iBerkshire.com  reports Governor Bake  is asking the Legislature to approve tax relief to residents based on the state's surplus revenues.
The legislation filed Friday by the Baker-Polito administration will also make a deposit to the so-called "Rainy Day" fund to bring the fund balance to $3 billion, the highest balance ever.
These proposals are part of a $651 million supplemental budget bill that also makes investments in a wide range of areas including infrastructure, education and support for cities and towns.
The proposal calls for setting the 2020 Part B income tax rate at 5.0 percent — bypassing the remaining revenue tests that the state otherwise would be required to pass before the rate is reduced to that level.
Because the Fiscal 2020 budget already assumes a reduction to 5 percent, there would be no budgetary impact from the change. By statute, the rate will remain at 5 percent, and there would be no trigger tests in future years.
The bill also proposes a doubling of the income tax exemption for dependents, from $1,000 per dependent to $2,000, resulting in a direct additional benefit for 1 million taxpayers who have children, or care for dependent relatives who are elderly or have a disability, of approximately $50 per dependent.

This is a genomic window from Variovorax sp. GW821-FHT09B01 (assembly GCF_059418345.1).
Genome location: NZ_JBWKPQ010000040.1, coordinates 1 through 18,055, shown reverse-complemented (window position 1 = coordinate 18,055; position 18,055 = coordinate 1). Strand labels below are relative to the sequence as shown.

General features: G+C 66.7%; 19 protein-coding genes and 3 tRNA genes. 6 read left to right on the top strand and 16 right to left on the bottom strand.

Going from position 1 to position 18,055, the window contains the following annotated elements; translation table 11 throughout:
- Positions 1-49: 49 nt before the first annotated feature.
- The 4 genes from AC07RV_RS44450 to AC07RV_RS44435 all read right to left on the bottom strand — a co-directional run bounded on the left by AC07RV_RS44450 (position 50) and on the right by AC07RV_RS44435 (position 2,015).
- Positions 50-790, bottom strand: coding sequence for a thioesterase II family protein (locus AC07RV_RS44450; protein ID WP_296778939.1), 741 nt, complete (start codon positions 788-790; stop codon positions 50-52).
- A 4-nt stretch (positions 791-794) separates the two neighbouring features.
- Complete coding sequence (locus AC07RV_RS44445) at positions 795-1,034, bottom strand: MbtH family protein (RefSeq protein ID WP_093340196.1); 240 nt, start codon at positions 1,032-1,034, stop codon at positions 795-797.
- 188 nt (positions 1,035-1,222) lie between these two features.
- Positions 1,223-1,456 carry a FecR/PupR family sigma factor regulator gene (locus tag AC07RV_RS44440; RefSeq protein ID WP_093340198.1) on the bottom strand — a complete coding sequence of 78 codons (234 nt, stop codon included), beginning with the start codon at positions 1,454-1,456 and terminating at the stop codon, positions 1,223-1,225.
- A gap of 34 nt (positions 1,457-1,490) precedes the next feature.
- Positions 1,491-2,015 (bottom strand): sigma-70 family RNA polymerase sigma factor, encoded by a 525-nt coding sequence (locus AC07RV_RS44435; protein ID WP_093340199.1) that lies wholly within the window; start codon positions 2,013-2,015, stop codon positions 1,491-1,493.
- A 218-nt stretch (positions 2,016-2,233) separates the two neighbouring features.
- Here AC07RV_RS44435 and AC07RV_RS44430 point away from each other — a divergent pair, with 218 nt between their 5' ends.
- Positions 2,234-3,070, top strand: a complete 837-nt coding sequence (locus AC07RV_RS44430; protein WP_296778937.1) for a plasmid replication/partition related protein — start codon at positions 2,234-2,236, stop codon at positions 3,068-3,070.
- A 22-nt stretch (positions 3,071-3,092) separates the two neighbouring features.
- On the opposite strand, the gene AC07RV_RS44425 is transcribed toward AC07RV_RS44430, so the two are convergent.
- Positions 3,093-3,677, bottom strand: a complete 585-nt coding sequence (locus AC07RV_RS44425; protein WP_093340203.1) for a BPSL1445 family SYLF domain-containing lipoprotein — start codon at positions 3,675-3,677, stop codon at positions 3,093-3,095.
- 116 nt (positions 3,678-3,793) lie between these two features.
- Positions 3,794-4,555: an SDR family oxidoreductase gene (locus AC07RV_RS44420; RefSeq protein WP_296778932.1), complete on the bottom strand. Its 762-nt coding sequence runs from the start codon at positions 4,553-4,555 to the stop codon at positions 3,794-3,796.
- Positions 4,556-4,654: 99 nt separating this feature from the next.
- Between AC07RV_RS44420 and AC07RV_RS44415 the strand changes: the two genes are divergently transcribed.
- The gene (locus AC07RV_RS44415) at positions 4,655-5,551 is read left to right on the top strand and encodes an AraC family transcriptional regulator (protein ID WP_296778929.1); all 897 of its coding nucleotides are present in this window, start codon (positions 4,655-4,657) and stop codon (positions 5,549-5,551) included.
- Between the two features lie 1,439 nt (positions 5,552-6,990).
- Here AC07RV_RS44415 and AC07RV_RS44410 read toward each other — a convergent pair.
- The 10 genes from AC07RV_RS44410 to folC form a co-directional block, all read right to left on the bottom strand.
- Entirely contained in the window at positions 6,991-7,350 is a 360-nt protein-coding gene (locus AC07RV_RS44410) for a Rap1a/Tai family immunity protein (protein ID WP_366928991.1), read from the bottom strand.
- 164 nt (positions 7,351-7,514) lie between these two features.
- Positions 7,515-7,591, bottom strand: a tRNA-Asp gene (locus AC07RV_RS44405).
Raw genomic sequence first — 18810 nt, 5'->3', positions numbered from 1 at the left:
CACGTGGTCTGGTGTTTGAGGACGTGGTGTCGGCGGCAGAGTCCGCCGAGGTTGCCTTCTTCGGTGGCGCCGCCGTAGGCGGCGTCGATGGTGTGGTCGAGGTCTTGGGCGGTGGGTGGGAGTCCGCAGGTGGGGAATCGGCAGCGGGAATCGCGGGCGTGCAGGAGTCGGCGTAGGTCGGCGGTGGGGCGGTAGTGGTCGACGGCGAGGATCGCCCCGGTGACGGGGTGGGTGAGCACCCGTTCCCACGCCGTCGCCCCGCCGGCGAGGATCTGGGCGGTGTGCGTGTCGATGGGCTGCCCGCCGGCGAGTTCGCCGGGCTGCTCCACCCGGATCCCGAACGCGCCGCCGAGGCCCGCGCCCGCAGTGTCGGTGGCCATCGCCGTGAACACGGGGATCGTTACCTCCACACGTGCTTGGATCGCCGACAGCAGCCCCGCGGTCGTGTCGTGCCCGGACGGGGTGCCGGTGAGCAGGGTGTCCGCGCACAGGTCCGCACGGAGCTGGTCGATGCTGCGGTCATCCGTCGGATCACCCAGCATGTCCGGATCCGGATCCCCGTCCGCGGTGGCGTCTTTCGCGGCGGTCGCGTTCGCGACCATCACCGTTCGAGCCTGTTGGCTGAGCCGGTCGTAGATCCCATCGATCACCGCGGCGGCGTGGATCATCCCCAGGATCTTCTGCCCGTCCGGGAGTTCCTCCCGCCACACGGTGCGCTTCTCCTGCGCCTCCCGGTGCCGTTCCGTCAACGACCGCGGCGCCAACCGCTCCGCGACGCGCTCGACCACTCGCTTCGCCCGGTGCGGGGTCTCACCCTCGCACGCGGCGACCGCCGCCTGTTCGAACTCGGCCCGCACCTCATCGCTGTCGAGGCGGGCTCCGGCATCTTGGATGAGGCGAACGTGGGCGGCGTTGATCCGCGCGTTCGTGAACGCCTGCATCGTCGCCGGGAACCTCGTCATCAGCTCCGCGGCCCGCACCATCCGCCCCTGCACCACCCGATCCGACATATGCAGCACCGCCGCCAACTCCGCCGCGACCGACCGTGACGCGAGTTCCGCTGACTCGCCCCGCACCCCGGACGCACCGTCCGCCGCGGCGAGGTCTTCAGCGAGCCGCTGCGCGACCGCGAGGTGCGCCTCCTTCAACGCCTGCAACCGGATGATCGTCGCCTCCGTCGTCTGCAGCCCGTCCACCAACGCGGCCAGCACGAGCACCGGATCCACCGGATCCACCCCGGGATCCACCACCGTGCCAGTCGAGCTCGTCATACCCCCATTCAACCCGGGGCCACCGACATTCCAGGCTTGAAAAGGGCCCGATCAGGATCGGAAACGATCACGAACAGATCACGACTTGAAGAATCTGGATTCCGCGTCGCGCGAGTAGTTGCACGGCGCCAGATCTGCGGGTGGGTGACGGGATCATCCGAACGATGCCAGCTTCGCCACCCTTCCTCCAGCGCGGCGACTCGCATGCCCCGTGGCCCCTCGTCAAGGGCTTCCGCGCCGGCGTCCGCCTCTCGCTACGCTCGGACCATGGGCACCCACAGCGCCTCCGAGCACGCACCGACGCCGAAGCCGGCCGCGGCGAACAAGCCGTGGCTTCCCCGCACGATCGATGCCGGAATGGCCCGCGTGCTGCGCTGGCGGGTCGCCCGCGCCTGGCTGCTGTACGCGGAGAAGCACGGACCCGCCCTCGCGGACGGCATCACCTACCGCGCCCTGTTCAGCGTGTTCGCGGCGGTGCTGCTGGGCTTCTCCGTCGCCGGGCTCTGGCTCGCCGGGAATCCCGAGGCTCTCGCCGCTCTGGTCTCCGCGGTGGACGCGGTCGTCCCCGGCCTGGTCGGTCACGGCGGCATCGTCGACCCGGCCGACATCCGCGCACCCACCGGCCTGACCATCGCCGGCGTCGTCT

To support the increase, the budget calls for a one-time deposit of $175 million from the Fiscal 2019 surplus into the Tax Reduction Fund and a change to ensure that Massachusetts military veterans who are permanently disabled won't face a tax liability as a result of a federal program to cancel their federal student loan debt.
In addition to the tax measures and Stabilization Fund transfer, the bill calls for $100 million in education investments, including $50 million for targeted assistance for school districts with high concentrations of low-income students to implement turnaround strategies.
The supplemental budget also provides more than $100 million in overall infrastructure spending, including $50.5 million in grants to cities and towns for local road and bridge improvements and more than $60 million in investments related to clean drinking water, including funding for PFAS testing and mitigation.
In addition to those investments, the administration previously announced a proposal to use $50 million from the FY19 surplus to fund the acceleration of MBTA capital construction and infrastructure projects. T
The proposal recommends $5 million to address trafficking of the synthetic opioid fentanyl, which according to recent Department of Public Health data was present in 92 percent of opioid-related overdose deaths in Massachusetts in the first three months of 2019 in which there was a toxicology screen. The funding would support regional fentanyl interdiction programs focused on investigating major criminal enterprise and criminal activities related to fentanyl trafficking.
The supplemental budget also includes $16.4 million in funding to improve services for men who are civilly committed for substance use treatment under Section 35 of Chapter 123 of the General Laws.

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